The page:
Three Bloomberg reporters have done the nation a service by ferreting out a scandal of moderate magnitude but emblematic importance. Dakin Campbell, Jody Shenn and Phil Mattingly broke the story on August 14, 2013 that Adam Glassner, recently described, but not named, in the Department of Justice's (DOJ) fraud suit against Bank of America (B of A), and named as a defendant by Fannie Mae's in its fraud suit against B of A and several officers, was hired by two companies (Ally and Fannie) bailed out by Treasury.
Here is DOJ's key allegation about Glassner.
"23. The "BOA-Securities Managing Director" was a Managing Director at BOASecurities and a Senior Vice President of BOA-Bank who, at all times relevant to the allegations of this Complaint, was in charge of the Mortgage Finance Group at BOA-Securities - the group that had responsibility for underwriting the BOAMS 2008-A securitization - and the Investor Relations Group at BOA-Bank - the group that had responsibility for selecting the mortgages to be securitized and determining the price at which BOA-Bank would sell those mortgages. The BOA-Securities Managing Director ultimately had responsibility for structuring the BOAMS 2008-A securitization and preparing the Offering Documents. At all times relevant to the allegations in this Complaint, the BOA-Securities Managing Director also served as President and Chief Executive Officer of BOA-Mortgage. The BOA-Securities Managing Director's annual bonus was largely dependent on Defendants continuing to profitably securitize mortgages originated by BOA-Bank. Thus, he had a strong financial motive to withhold negative information concerning the value of the Certificates from investors."
Fannie Mae was the second of these corporate bailout recipients, purportedly run by the government, to hire Glassner. Fannie hired Glassner after it sued him. The suit was nominally brought by the Federal Housing Finance Administration (FHFA), the federal agency acting as conservator for Fannie, but Fannie is the real party in interest in the lawsuit.
This is significantly crazy on multiple levels. It is insane that DOJ has once again refused to prosecute elite bank officials it claims engaged intentionally in fraud in order to become wealthy (and did so). It is insane that DOJ refuses to even bring civil suits against such elite officials when DOJ believes that it establish the facts I have just laid out. We see the consequences of DOJ's dereliction of duty. In addition to destroying the rule of law, DOJ fails to identify and hold accountable the elites it knew caused the fraud and became (and remain) wealthy through those frauds. This destroys general and specific deterrence, creates reverse role models that demonstrate to their peers that fraud pays (and it pays huge), and allows the banksters to stay in senior positions in the industry where they can cause further damage through frauds that make them even wealthier. In addition to the obvious reasons why it is insane for Fannie to hire an officer who Fannie alleges defrauded it, let me don my litigator hat and note that the defense attorneys would obviously argue to the judge that Fannie's claims against Glassner cannot be supported by the facts or Fannie would have never have hired him.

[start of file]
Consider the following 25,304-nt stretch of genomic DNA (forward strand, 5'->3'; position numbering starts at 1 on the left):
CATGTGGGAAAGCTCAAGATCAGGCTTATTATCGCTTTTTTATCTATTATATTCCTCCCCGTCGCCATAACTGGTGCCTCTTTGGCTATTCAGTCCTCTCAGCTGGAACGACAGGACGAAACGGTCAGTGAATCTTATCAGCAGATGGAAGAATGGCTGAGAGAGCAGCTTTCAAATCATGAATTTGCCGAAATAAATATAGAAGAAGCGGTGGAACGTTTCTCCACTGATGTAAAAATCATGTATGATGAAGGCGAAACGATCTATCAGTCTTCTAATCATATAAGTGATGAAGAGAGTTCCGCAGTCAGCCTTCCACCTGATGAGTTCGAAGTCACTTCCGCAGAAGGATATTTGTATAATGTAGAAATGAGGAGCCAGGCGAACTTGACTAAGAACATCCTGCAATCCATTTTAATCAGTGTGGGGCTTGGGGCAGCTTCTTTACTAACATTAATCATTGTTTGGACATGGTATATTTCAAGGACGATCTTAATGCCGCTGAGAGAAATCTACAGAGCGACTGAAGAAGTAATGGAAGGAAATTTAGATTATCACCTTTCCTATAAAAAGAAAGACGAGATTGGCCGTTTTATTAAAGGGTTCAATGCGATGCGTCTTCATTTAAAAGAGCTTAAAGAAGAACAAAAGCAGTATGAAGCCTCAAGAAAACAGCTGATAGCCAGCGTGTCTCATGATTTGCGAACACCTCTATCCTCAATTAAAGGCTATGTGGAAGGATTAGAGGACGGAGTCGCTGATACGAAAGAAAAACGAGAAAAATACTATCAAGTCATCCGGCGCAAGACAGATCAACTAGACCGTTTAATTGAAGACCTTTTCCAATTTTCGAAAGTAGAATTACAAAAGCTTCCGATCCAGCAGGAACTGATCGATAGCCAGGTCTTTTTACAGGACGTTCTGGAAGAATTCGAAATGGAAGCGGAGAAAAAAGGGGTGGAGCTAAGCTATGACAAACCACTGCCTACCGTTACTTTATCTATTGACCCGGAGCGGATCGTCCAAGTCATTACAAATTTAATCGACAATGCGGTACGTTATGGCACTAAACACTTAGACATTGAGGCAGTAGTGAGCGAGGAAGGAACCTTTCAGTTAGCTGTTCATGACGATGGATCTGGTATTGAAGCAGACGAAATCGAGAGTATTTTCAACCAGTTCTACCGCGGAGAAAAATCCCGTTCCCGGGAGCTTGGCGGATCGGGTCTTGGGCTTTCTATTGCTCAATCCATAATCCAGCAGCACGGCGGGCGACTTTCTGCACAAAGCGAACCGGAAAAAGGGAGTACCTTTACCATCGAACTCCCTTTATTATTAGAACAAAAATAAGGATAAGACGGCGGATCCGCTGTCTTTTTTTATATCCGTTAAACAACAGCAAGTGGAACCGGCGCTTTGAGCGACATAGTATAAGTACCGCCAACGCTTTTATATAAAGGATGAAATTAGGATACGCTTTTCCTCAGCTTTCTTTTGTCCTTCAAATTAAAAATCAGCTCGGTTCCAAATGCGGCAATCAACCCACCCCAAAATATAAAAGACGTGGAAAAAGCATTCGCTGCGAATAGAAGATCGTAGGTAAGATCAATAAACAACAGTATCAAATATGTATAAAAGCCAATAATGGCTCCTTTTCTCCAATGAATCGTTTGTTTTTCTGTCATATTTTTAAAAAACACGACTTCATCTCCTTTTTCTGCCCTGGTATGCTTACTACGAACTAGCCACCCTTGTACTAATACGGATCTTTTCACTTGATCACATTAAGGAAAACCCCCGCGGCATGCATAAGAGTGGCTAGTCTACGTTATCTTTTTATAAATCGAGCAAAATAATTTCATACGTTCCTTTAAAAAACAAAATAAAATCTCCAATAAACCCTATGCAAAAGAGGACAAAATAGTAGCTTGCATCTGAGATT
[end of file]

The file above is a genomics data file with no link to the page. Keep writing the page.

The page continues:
The other obvious point is that, under neoclassical economic theory, no financial institution should be hiring Glassner. "Reputation" (as Greenspan claimed repeatedly in his stump speeches as Fed Chair) is supposed to destroy Glassner's career if there is even the suspicion of misconduct well short of fraud. Reputation was Greenspan's "Ace in the Hole" that trumped every problem (such as conflicts of interest). Greenspan assumed that CEOs' financial interest in maintaining an unblemished reputation would invariably override any perverse incentives produced by modern executive compensation and the immense political power of the CEOs of the systemically dangerous institutions (SDIs). He claimed that free markets produce a "competition in reputation."
The ongoing crisis has trashed scores of neoclassical nostrums. The Bloomberg reporters have provided a classic example of why the neoclassical claims about reputation are mythical. The Glassner saga, standing alone, shows that a banker's horrific reputation can be a highly sought character flaw by other disgraced financial institutions. But the Bloomberg reporters did the Nation a second great service by providing the defenders of Glassner the chance to state the reasons that a reputation for avarice, alleged fraud, and failure made Glassner such a hot commodity that three major financial firms were eager to hire him - even one (Fannie) that was accusing him of defrauding the firm. The defense begins with the claim that almost everybody with mortgage "expertise" is "tainted." "'There aren't that many people out there with expertise that don't have a potentially tainted background,' said Isaac Gradman...."